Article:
My Rating: ♥♥♥♥♥  If I didn't like it I wouldn't review it.

Awards:
The Mystery writers of America Edgar Award Nominee
Coretta Scott King- John Steptoe New Talent Award
Junior Library Guild Selection
ABC 2010 New Voices Selection
SIBA 2010 Okra Award Winner
Fall 2010 Indie Next Top Ten Pick
Winner of Audiofile Earphones Award
Kirkus Reviews - Best Children's Books of the Year 
Endorsed by the Zora Neale Hurston Trust

About The Authors: Victoria Bond & T.R.Simon

Agent: Victoria Sanders
Publisher: Candlewick Press
Website: Zora And Me

Who: T. R. (Tanya) Simon has an MA in anthropology, while Victoria Bond holds an MFA in creative writing.

How: "The authors met ten years ago while working together in publishing and became fast friends. After kicking around the idea of a collaboration for years, the idea of writing a middle-grade novel about Zora Neale Hurston emerged, and both knew they had stumbled into the project of their dreams." Candlewick Press

What inspired Zora and Me?  When Simon, a New York literary agent, was pregnant about four years ago, she was thought about all the books that her daughter would read.
       Simon said that as a child, she loved, "Caddie Woodlawn" by Carol Ryrie Brink's. The novel is about a 19th century frontier tomboy, "even better than Tom Sawyer…I wanted to give my daughter a black protagonist who was equally fearless and self-loving." USA Today-More here.


Interesting Fact: 
According to Cooperative Children's Book Center about 5,000 children’s books were published in the United States in 2009, and 157 featured major black characters.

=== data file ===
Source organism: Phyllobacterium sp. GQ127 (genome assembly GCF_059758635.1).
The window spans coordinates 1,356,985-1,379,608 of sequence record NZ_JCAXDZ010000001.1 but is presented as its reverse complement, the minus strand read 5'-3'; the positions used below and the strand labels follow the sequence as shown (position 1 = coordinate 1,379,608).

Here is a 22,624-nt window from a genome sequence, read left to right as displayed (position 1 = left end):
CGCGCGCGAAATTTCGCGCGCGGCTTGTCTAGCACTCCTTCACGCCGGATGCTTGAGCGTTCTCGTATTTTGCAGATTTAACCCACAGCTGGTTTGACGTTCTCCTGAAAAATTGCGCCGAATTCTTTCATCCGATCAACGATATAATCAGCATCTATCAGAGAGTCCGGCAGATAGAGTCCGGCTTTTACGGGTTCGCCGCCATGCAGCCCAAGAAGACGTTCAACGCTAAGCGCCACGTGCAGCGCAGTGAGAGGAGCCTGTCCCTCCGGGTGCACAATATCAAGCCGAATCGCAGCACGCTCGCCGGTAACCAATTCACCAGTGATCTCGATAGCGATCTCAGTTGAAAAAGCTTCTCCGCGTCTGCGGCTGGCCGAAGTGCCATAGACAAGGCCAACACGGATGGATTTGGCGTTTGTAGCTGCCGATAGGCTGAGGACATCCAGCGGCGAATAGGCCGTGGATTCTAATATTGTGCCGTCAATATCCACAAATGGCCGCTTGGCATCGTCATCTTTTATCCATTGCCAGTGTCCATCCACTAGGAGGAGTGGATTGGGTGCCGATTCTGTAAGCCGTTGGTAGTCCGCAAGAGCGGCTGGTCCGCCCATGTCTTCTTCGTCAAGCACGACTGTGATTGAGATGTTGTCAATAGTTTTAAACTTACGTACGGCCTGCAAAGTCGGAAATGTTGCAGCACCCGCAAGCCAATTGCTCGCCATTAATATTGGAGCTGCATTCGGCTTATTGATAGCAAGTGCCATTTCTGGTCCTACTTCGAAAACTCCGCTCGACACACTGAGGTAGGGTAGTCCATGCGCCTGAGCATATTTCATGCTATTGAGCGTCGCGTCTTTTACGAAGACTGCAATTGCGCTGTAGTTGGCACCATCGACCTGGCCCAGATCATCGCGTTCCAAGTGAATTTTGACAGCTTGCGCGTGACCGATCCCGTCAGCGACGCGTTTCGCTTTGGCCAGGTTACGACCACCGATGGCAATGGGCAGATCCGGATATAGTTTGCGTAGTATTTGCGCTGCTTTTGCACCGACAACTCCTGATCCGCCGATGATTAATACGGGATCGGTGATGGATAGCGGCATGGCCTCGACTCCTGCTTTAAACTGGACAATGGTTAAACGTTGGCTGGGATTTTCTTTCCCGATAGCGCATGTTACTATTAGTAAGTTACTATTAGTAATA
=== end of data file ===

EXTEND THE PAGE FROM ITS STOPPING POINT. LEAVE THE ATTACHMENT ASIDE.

Zora and Me is the first novel endorsed by the Zora Neale Hurston Trust.

8 comments:

  1. It's wonderful to read a review like this; First Line, One Great Line, etc. I love how you presented the authors and gave us some details about them. It does sound like a great book.

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  2. That is an interesting fact about the characters in the books. It is awesome that they are going to have a chance to tell their story.

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  3. Your blog is fun and informative. Thanks for joining my following. I'm happy to join yours and make a new friend.
    Cheers,
    Robyn

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  4. I enjoyed the review. Sounds like a great read

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  5. This sounds like a wonderful book (and I love the way you reviewed it). What age range is the book for? I have a couple of nephews and am wondering if it would make a good Christmas present.

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  6. Thanks for your comments. Book reviews are hard and often don't get many comments. I have worried mine were too lengthy. I am reviewing the book like a writer and these are the things I am looking for. @Helen Ginger I read your article on Blood-Red Pencil disclaimers. Those were some pretty creative ones. I will soon be adding them to my reviews, had no idea that it was required.

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  7. Your review makes me want to read the book. Still waiting for a Kindle which will make access easier. We'll see...